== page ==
I ask them what their judgment is based upon, and if they have studied astrology so they can express an informed opinion. I also try to point out that sun sign astrology, as found in newspapers, has not much in common with in depth delineations, tailored for the individual and undertaken by a trained professional.

What sign are you?

My Sun is in Leo.

This interview is part of The Stargazers series.

Jim Sher

JimSherJIM SHER is the founder of the Sher Institute of Astrology and Metaphysics in Los Angeles, CA. He became interested in astrology while studying for his Masters degree in Social Work, and later began to incorporate astrology into his therapy practice, bridging the gap between traditional therapy and transpersonal and depth psychology. Currently he teaches astrology, meditation and philosophy through his institute and also continues to work with individuals as an astrological counselor. Find out more about Sher, his services and Sher Institute courses at

What got you interested in astrology to begin with and how old were you at that time?

When I was getting my Masters degree I met someone who wanted to do my chart and I agreed. I was very casual about it, but the feeling of it did have an air of familiarity. A year later, on a visit with a friend from college, another person gave me a chart to look at and this time, I kept it and looked at off and on for the next few years. That was weird to me, but I couldn’t let it go.

Things got serious when I was 26 and got a full reading from an astrologer and this time, I was very moved. I felt I knew astrology already and wondered two things: I wondered why I was so certain that astrology was real and then I truly was bewildered as to why everyone didn’t make astrology real. The combination of these two thoughts caused me to feel very weird and different. But it didn’t cause me to doubt what I now had begun to recognize as true and real. From then on I took astrology very seriously and it became a very significant part of my life.

What is your specialty (mundane, natal, financial) and why?

I was trained as a therapist and began using astrology with clients early on in my practice. So, at first I combined astrology and psychology as a therapist. I have studied financial and mundane astrology but it did not fascinate me the way astrology combined with psychological counseling did.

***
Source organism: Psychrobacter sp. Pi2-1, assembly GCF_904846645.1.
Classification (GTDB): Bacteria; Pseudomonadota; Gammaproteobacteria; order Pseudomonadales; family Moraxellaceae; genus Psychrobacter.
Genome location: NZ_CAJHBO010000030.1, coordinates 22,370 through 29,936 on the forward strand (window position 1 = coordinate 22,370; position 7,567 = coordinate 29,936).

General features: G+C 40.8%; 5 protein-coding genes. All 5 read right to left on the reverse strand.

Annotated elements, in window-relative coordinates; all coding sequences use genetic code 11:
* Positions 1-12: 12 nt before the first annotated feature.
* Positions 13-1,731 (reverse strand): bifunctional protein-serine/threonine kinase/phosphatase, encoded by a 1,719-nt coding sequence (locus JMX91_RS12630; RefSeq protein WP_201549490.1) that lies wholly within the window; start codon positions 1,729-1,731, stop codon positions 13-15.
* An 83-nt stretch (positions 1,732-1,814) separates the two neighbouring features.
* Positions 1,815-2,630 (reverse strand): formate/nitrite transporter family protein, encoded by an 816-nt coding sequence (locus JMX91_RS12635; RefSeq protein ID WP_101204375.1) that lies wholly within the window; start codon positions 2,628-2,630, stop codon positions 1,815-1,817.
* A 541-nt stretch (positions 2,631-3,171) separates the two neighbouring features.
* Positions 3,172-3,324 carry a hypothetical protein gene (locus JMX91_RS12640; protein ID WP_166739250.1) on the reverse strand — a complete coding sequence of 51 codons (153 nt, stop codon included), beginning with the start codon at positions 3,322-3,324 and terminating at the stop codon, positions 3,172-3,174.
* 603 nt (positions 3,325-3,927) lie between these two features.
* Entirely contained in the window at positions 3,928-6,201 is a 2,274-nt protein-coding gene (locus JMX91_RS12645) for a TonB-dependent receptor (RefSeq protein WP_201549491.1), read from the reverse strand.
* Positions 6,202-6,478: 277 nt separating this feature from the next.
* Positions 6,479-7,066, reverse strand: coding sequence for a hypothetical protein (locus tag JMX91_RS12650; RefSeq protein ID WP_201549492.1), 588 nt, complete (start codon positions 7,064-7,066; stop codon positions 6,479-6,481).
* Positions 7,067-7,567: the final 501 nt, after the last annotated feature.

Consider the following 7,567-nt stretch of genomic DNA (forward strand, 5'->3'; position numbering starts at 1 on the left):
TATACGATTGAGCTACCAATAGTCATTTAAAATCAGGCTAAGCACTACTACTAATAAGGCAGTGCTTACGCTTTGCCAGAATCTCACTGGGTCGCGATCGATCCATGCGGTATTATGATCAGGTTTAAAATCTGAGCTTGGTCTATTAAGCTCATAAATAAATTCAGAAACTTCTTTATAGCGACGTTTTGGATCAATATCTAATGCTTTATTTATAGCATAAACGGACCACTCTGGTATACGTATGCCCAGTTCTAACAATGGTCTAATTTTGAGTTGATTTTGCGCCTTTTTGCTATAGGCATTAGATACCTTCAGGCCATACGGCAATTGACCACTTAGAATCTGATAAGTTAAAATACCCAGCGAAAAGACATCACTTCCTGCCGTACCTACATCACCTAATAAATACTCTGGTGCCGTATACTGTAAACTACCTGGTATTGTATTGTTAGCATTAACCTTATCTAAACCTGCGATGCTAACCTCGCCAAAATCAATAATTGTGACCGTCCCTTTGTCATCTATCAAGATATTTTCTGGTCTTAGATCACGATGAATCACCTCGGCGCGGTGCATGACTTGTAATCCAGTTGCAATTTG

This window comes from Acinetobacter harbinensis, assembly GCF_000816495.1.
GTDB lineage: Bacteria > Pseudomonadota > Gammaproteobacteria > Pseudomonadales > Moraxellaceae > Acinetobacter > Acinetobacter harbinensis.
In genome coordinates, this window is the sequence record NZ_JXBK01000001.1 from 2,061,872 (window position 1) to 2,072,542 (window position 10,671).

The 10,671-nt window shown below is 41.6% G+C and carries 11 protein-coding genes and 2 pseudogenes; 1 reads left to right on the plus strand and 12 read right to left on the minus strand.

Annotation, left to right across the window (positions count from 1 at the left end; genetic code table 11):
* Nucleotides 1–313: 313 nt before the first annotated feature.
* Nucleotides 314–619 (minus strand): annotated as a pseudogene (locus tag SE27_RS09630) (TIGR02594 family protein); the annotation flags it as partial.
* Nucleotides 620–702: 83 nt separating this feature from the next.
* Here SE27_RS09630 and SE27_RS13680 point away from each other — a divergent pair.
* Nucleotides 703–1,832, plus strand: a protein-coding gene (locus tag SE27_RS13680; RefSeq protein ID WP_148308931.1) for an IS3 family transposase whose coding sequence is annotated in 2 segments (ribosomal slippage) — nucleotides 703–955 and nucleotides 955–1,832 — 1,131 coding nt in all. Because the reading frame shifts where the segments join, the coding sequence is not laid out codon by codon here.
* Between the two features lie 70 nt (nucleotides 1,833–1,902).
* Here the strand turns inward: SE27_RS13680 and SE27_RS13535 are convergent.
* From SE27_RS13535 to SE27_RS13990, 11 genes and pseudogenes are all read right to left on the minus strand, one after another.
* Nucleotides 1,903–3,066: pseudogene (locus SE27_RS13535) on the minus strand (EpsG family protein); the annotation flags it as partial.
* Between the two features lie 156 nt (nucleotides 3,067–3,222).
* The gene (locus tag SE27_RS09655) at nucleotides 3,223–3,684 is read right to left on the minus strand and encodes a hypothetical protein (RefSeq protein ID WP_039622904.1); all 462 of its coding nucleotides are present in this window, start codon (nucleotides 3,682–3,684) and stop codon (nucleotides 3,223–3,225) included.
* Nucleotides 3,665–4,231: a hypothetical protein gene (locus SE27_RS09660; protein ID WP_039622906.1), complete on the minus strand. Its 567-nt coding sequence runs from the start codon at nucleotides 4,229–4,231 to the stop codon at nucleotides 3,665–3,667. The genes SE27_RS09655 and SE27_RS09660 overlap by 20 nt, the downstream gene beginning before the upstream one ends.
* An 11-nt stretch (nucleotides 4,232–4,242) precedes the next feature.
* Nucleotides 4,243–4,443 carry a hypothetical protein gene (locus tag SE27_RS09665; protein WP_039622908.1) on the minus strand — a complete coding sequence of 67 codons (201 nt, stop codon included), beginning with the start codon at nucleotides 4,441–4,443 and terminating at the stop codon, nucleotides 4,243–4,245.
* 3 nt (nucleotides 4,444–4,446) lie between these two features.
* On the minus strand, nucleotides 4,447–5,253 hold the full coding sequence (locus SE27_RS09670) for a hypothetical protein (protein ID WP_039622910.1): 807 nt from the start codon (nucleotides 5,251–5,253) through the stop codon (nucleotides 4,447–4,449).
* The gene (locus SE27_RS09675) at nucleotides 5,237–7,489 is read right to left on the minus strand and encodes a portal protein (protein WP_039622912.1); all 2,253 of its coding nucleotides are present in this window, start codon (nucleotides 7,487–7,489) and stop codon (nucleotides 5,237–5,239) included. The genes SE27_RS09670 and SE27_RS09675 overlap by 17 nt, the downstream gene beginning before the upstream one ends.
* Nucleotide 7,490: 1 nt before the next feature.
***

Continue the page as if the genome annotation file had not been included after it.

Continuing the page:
Also, I have come to see that astrology is an incredible tool for increasing self-awareness. This, in turn, has the potential to cause a person to want to begin a spiritual path. In fact, I have seen that astrology itself can be a spiritual path, if approached in the right way. I know that it is rare to regard astrology as having this kind of purpose. But for me it is, as it connects us to Cosmos itself and that changes our consciousness drastically.

What do you think is the role of astrology in the modern world?

I do not expect astrology to become mainstream in my lifetime or perhaps in the next 30 years or more. There are two major reasons:

  1. The biggest religio/philosophical battle right now is between science and the fundamentalists of religion. Astrology is ridiculed or worse by both sides. 400-500 years ago astrology was often practiced, even by great scientists such as Kepler and others. But, right now, astrology is regarded either as mere superstition or as the so-called working of the ‘devil.’ Either way, astrology is not likely to gain any traction in the foreseeable future.
  2. The way astrology is being practiced. This might seem like an odd thing for an astrologer to say, but I am not the only one. In a talk by Richard Tarnas to an astrology conference, he openly stated that the way astrology is often practiced trivializes astrology. He even went further to say that the best minds of our present culture do not go into the field of astrology. I doubt most astrologers appreciated his viewpoint, but I did. I believe as he does that astrologers need to become masters of astrology AND in at least one other field.  I do not assume that astrology is a ‘stand alone’ field. Again, most astrologers did not like to think this way, but as long as astrological practitioners do not have more training, their consultations will reflect that.

I would like to add that one reason I began teaching astrology was to attempt to raise the bar of astrological education.

What is your personal ethos regarding giving readings? For instance, do you believe you have a responsibility of some kind to instill hope in a client who may be coming for answers to difficult life crises?

I do not give readings. Also, the ‘consultations’ I give are not monologues nor do I give advice. I gave a lengthy talk at Antioch University that went into the nature of an ethical consultation. I showed that making predictions or even suggesting that one can make predictions is actually dangerous for the client. This shocked the audience. Though many loved the lecture, I attempted to put astrology on a completely different footing.